Are you aware of the chemical aspects of the culinary world? I am not referring to the molecular gastronomy that is all is the rage, but rather the actual chemistry of cuisine. Chemistry is essential to the molecular style of gastronomic palaces, such as Spain’s El Bulli, WD-50 in NYC, or Alinea in Chicago, but we can all benefit from learning which foods (and wines, too) pair well together, based on their chemical composition.
I was listening to a radio program on the CBC (Canadian Broadcasting Corporation, for you non-Canucks out there), featuring a sommelier from Québec, François Chartier. M. Chartier has written a book called, Papilles et Molécules, which has come out now in English, Tastebuds and Molecules (http://www.francoischartier.ca/english). The show was on molecular structures, which makes certain foods natural companions, based on their chemical composition.
One example M. Chartier gave was the pair of soy sauce and maple syrup. As a Canadian, I hope you know that I mean only the pure stuff, and never would dare to consider the gloppy kind in a plastic squeeze bottle, such as the corn-syrup-artificially-flavoured-Mrs.-You-Probably-Know-Who brand. Apparently, maple and soy sauce are chemical cosmic twins! Who knew?
The molecular twinning, of course, works for food with wine (mint and sauvignon blanc, for instance) as much as it does for expected food pairings (lamb and thyme) in addition to more unusual combinations (raspberries are chemically counterparts of nori, or seaweed, which surprised me). It is a fascinating chemical explanation why certain foods do go well together naturally, even those from places of origin, e.g., maple syrup tends to be from areas which did not traditionally grow soy beans and make soy sauce. So the locavore argument does not get much of boost from this dish.
For the recipe…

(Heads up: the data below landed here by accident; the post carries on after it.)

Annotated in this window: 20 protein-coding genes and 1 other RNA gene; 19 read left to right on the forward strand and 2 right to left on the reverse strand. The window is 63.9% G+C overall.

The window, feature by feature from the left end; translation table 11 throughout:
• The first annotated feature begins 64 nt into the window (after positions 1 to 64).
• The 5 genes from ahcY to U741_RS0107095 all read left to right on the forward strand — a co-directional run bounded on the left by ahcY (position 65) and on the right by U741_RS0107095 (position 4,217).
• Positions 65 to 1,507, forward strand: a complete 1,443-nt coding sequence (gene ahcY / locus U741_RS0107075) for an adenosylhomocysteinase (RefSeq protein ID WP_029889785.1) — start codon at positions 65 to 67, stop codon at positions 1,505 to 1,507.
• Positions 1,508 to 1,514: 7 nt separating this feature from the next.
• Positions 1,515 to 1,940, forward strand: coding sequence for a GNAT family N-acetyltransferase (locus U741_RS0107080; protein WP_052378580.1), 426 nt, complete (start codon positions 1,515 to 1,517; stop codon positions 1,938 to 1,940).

The discussion of soy and maple syrup made me want to do my favourite salmon marinade, as sockeye is now in season here. This marinade - which then roasts into a tantalizingly tangy umami-a-go-go glaze – combines very simple ingredients, complementing the others well. I developed this particular variation after many years of experimentation, including the original suggestion for soy-ginger-brown-sugar-garlic from a former staff of mine, who hails from a very remote island off the northernmost tip of big Vancouver Island. My variation includes lime juice and red pepper flakes to make it more complex yet balanced (copacetic in a molecular way, as a nod to the west coast origins of this dish).
I served the salmon with a simple mixed green salad with tomatoes, medium-firm tofu cubes, sesame seeds, and a super quick and amazingly flavourful dressing from Krissy and Daniel at The Food Addicts (one part ponzu to one part vegetable oil, such as Canola, which I combined in a mini-food processor). This dressing would complement many an Asian-themed meal, including this one.
I suspect salmon must be the molecular twin of maple, soy, ginger, garlic, and lime, too. If not, the ingredients are very friendly relatives, at the very least.
Salmon in Soy-Maple-Ginger-Garlic Glaze, adapted from many sources and personal fine-tuning
Serves two (or multiply, as needed)
- One fillet of salmon (Pacific sockeye works great) of 200 grams, or, eight ounces
- ¼ cup of soy sauce, preferably tamari
- 3 tablespoons of pure maple syrup (the darker, the better here – save the more expensive light syrup for pancakes)
- ½ lime, juiced
- 2 cloves of garlic, finely minced
- 1 tablespoon of finely minced ginger (use a microplane, if you have one!)
- ½ teaspoon of red pepper flakes
- a few grindings of black pepper
- Mix all ingredients for marinade.
- Place salmon flesh side down, in marinade, refrigerate for one-half hour.
- Pre-heat oven to 400 degrees.
- After the marinading has finished, flip over the fish, and place the salmon, skin side down, in a non-stick pan (for easier clean up, believe me), and pour marinade over fish; I like to poke the salmon in many places, with the tip of a pairing knife, so the marinade will get into the flesh better.
- Roast for 15 minutes or so, at which time it is good to check the salmon’s progress. Depending on the salmon’s thickness; it is finished when the fish flakes easily but is still slightly translucent.
- Spoon remaining thickened glaze over salmon and serve with wedges of lemon or lime.